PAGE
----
Not that I won’t to continue to harp on the tourist infrastructure that the Egyptians have somewhat successfully built here, but I must communicate my sentiment on several issues. First, I’m thankful that international communities of historians, socialogists, archaelogists, anthropolgists and more have done so well to preserve, protect and open up these sites for visits and explorations by anyone.
But there’s a big system at work here and even though my words may sound negative, I only report these activities so that perhaps the next traveler will be better informed. Keep in mind while reading that I’ve found the Egyptian people to be warm, helpful, incredibly patient and kind. The police always offer me a place to rest, a cup of tea and are genuinely interested in making me feel welcome and happy. Truth is, tourism is a $10 billion business in Egypt. But the rewards of such business doesn’t always trickle down in a fair or even judicious manner. As such, the local people must do what they can to make a living so they can eat, feed their families and enjoy a normal life amid the amazing bigger than life outdoor museum that makes up much of Egypt.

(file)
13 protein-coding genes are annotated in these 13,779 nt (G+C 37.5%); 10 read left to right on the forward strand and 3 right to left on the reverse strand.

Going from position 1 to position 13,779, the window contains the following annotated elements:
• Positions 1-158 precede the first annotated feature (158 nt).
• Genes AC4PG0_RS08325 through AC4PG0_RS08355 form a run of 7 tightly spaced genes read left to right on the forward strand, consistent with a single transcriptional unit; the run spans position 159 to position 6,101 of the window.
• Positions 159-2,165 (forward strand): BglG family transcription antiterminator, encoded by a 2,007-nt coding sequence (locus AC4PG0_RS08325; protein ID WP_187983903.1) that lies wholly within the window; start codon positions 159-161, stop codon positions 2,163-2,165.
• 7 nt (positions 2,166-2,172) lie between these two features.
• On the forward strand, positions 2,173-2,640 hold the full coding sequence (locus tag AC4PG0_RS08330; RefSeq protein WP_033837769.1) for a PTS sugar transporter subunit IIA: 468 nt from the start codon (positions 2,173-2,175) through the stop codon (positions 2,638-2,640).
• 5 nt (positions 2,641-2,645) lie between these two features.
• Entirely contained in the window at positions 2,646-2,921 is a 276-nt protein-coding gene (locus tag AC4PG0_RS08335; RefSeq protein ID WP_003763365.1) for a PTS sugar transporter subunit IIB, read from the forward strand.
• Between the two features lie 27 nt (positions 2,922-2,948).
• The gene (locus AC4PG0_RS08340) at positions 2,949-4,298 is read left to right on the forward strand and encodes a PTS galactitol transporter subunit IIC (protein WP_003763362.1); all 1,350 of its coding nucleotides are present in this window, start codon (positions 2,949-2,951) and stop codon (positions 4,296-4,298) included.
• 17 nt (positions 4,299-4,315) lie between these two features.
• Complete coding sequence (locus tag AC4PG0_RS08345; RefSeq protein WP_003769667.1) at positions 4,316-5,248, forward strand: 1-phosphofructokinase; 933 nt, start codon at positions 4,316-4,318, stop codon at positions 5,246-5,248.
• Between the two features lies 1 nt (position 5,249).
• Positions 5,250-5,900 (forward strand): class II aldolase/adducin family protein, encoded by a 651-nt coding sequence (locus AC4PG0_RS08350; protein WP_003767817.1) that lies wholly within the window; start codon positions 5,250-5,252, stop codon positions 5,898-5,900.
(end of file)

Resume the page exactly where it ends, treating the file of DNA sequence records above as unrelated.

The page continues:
First as I’ve noted before, guards and tourist police at many of these sites are geared to make sure wandering tourists don’t cross boundaries into off-limits areas, take photographs inside tombs and temples or touch the antiquities. But fact is, you can do all of the stuff the police are suppposed to keep you from doing. In one tomb I was asked to leave my camera in a secure area before entering. The guard asked, “you want to take camera?” he looked sincere in my eye, “then you have something for me?” I pulled a few loose coins and showed them in the palm of my hand. The guards face turned long and expressed disappointment and was a bit offended. “Come on, something more for me?” I handed him my camera and pointed to my eyes and said, “I take pictures with these,” and walked down into the tomb.